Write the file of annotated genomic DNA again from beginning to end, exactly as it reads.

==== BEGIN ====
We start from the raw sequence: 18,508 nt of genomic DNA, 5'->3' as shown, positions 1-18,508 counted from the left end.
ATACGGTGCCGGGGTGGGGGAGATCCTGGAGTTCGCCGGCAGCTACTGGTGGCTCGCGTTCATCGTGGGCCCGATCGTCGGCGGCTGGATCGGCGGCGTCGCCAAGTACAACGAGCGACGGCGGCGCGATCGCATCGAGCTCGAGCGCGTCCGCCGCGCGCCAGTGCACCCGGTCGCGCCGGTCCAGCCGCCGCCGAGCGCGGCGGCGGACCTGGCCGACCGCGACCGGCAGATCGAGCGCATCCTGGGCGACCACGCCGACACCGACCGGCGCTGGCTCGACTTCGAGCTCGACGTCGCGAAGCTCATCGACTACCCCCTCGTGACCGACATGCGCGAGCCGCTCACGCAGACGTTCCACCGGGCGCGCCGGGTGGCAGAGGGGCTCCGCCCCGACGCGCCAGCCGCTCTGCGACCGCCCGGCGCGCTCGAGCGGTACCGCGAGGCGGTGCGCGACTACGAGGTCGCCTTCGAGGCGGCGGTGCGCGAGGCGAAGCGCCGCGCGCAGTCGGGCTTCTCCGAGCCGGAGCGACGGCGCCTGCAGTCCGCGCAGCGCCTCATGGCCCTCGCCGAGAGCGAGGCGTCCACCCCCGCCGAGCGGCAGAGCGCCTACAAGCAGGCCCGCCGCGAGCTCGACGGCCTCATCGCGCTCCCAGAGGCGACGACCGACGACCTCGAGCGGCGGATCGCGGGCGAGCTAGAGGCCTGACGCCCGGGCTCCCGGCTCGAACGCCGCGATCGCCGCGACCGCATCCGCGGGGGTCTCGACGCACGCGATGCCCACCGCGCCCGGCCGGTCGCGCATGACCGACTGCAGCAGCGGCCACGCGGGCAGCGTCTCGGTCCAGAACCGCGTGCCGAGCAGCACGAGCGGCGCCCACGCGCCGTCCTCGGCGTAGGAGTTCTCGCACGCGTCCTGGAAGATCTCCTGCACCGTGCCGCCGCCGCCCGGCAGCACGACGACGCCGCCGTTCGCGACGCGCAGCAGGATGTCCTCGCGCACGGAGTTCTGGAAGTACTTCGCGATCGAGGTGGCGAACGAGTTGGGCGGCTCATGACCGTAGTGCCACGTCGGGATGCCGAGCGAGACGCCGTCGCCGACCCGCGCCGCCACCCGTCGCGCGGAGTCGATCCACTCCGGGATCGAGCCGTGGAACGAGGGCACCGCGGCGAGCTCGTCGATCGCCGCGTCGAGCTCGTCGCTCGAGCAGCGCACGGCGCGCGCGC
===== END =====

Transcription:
We start from the raw sequence: 18,508 nt of genomic DNA, 5'->3' as shown, positions 1-18,508 counted from the left end.
ATACGGTGCCGGGGTGGGGGAGATCCTGGAGTTCGCCGGCAGCTACTGGTGGCTCGCGTTCATCGTGGGCCCGATCGTCGGCGGCTGGATCGGCGGCGTCGCCAAGTACAACGAGCGACGGCGGCGCGATCGCATCGAGCTCGAGCGCGTCCGCCGCGCGCCAGTGCACCCGGTCGCGCCGGTCCAGCCGCCGCCGAGCGCGGCGGCGGACCTGGCCGACCGCGACCGGCAGATCGAGCGCATCCTGGGCGACCACGCCGACACCGACCGGCGCTGGCTCGACTTCGAGCTCGACGTCGCGAAGCTCATCGACTACCCCCTCGTGACCGACATGCGCGAGCCGCTCACGCAGACGTTCCACCGGGCGCGCCGGGTGGCAGAGGGGCTCCGCCCCGACGCGCCAGCCGCTCTGCGACCGCCCGGCGCGCTCGAGCGGTACCGCGAGGCGGTGCGCGACTACGAGGTCGCCTTCGAGGCGGCGGTGCGCGAGGCGAAGCGCCGCGCGCAGTCGGGCTTCTCCGAGCCGGAGCGACGGCGCCTGCAGTCCGCGCAGCGCCTCATGGCCCTCGCCGAGAGCGAGGCGTCCACCCCCGCCGAGCGGCAGAGCGCCTACAAGCAGGCCCGCCGCGAGCTCGACGGCCTCATCGCGCTCCCAGAGGCGACGACCGACGACCTCGAGCGGCGGATCGCGGGCGAGCTAGAGGCCTGACGCCCGGGCTCCCGGCTCGAACGCCGCGATCGCCGCGACCGCATCCGCGGGGGTCTCGACGCACGCGATGCCCACCGCGCCCGGCCGGTCGCGCATGACCGACTGCAGCAGCGGCCACGCGGGCAGCGTCTCGGTCCAGAACCGCGTGCCGAGCAGCACGAGCGGCGCCCACGCGCCGTCCTCGGCGTAGGAGTTCTCGCACGCGTCCTGGAAGATCTCCTGCACCGTGCCGCCGCCGCCCGGCAGCACGACGACGCCGCCGTTCGCGACGCGCAGCAGGATGTCCTCGCGCACGGAGTTCTGGAAGTACTTCGCGATCGAGGTGGCGAACGAGTTGGGCGGCTCATGACCGTAGTGCCACGTCGGGATGCCGAGCGAGACGCCGTCGCCGACCCGCGCCGCCACCCGTCGCGCGGAGTCGATCCACTCCGGGATCGAGCCGTGGAACGAGGGCACCGCGGCGAGCTCGTCGATCGCCGCGTCGAGCTCGTCGCTCGAGCAGCGCACGGCGCGCGCGC